We are aware that members of the public are being cold-called by an individual claiming to be a government official who is dealing with Payment Protection Insurance (PPI) refunds. The cold-caller refers to this website [www.judiciary.uk] and claims to be a judicial official or HM Courts and Tribunals Service employee.
These calls do not originate from the Judicial Office and are likely to be an attempt to defraud (scam).
The following information, published originally by the Ministry of Justice, provides more information about this sort of scam:
A scam exists involving a telephone call from someone claiming to be from the Ministry of Justice or other government department. These callers usually have strong foreign accents and use fake anglicised names. Consumers are typically told that they are eligible to receive payments such as the repayment of bank charges or tax, compensation for mis-sold payment protection insurance (PPI), or other debts.
Consumers are asked to provide personal information, such as bank account details and make an upfront payment, often by one of the following methods:
- Money Transfer: Payment can be requested via Western Union or the Post Office’s MoneyGram® service.
- Ukash Vouchers: Consumers are asked to purchase cash vouchers through a local high street shop and use the reference code to send the payment by email or over the telephone. Ukash has now become Paysafecard, but if you have been a victim and paid money via the Ukash voucher scheme, contact Paysafecard customer support immediately firstname.lastname@example.org or on 0800 051 7162 (open 24 hours).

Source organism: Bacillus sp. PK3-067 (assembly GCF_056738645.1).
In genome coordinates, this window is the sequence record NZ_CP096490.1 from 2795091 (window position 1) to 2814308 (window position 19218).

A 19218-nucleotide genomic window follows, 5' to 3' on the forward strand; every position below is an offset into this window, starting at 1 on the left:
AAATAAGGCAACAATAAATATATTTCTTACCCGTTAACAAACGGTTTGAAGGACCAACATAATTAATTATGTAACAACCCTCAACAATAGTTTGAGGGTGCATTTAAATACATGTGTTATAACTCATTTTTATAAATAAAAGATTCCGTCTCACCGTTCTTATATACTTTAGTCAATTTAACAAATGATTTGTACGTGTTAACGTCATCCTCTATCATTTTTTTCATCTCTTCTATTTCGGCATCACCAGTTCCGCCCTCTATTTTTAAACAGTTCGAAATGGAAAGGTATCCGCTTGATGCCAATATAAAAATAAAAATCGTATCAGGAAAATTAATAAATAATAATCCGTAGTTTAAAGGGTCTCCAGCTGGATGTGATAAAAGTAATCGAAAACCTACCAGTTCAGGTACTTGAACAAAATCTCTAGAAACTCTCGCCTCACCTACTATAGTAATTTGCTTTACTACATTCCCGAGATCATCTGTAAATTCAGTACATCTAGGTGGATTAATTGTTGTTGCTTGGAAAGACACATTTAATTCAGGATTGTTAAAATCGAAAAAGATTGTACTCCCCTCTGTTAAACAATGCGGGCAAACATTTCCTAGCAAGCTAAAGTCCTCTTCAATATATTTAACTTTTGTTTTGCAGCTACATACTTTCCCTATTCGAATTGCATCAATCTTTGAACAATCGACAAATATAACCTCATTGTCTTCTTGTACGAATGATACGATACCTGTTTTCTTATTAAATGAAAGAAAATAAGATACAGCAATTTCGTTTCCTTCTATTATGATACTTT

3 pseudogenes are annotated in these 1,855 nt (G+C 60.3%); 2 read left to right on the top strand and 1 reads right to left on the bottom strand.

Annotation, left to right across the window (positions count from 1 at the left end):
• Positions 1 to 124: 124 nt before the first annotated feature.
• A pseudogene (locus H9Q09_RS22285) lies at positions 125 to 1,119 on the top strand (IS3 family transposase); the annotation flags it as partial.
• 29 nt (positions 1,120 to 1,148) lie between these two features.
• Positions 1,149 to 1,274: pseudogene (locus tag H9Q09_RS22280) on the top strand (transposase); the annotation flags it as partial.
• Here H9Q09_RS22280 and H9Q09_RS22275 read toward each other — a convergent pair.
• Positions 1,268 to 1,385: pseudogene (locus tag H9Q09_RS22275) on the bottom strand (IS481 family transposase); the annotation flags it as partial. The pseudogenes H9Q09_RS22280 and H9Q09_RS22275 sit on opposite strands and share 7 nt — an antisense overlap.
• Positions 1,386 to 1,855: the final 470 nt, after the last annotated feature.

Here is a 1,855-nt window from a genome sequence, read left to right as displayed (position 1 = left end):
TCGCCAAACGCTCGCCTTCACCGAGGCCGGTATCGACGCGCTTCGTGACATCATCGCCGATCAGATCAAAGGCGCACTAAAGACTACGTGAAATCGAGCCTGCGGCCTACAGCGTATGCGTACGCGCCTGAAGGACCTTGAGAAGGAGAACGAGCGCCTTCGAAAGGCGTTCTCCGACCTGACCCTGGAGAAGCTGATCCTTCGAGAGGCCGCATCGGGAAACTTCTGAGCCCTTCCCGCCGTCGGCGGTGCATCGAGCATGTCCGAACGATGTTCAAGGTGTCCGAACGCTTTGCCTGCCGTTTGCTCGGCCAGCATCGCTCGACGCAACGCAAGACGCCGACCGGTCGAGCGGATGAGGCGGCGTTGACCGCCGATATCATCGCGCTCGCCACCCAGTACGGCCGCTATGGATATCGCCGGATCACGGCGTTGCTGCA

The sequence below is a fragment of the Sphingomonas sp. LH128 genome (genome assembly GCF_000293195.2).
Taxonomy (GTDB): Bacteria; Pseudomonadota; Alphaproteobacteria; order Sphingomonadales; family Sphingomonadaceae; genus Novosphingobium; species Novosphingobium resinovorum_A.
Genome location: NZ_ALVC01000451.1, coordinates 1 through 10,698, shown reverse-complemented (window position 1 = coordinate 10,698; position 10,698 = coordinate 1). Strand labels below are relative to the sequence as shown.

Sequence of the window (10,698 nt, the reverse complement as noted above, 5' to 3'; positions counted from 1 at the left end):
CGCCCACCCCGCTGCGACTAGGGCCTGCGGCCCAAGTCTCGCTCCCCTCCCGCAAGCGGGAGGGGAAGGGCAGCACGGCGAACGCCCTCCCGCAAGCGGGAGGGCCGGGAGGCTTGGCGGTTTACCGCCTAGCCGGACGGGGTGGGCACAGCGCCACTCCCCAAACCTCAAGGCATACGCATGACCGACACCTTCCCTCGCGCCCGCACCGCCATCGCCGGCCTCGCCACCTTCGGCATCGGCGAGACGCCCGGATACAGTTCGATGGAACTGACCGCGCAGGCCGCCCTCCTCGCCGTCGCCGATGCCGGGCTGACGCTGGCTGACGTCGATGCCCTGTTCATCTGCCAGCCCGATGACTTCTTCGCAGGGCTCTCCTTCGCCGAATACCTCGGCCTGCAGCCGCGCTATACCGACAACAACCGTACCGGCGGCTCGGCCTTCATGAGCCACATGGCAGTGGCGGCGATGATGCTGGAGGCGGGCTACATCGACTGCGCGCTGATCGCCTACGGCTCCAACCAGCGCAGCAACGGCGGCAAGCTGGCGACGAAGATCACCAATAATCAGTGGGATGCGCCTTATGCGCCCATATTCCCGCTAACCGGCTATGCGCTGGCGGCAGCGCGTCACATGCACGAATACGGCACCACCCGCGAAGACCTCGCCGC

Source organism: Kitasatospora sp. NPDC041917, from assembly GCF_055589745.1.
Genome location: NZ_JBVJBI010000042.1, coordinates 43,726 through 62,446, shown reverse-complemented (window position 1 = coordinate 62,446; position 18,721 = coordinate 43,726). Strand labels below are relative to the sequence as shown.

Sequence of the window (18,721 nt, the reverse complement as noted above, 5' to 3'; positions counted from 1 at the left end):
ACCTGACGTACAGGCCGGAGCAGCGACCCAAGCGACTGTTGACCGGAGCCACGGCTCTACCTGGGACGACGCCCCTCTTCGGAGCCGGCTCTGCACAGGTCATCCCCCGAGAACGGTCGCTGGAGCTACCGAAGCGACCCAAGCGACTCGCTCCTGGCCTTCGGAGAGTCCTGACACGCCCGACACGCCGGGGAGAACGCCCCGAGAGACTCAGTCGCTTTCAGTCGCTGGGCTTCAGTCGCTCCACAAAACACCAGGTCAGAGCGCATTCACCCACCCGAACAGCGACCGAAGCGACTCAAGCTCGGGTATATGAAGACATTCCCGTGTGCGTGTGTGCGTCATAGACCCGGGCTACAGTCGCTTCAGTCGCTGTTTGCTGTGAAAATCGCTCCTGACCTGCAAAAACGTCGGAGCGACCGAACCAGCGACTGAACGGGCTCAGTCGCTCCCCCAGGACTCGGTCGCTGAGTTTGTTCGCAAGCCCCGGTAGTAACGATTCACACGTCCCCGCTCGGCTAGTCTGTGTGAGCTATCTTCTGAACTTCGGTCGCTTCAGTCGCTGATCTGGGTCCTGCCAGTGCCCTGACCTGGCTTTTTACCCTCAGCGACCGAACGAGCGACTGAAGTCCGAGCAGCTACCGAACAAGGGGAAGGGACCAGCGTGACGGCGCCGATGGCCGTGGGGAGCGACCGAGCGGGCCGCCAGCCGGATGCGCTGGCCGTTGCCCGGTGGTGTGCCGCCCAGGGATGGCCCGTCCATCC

- Paysafecard: Consumers are asked to purchase payment cards through a local high street shop and use the reference code to send the payment by email or over the telephone. If you have been a victim and paid money via Paysafecard, contact the company immediately on 0800 051 7162 (open 24 hours) to see if the payment can be blocked. For further information see the Paysafecard website.
- Bank Transfer or Debit and Credit Cards: Scammers sometimes ask consumers to provide their bank or card details in order for them to withdraw payment. If you have already given out these details, you should contact your bank or card provider immediately to stop or check any unauthorised transactions.
These callers have no connection with the Ministry of Justice, or other genuine organisations.
They may already have some of your personal data, such as your name, address or bank details and may try to obtain more in order to commit identity theft. Do not pay any money unless you receive formal written information first and are absolutely confident the organisation involved is legitimate. Consumers are warned not to pass on personal or financial details to these callers.
If you have any doubts about the authenticity of any communications, please contact the Judicial Office by email: email@example.com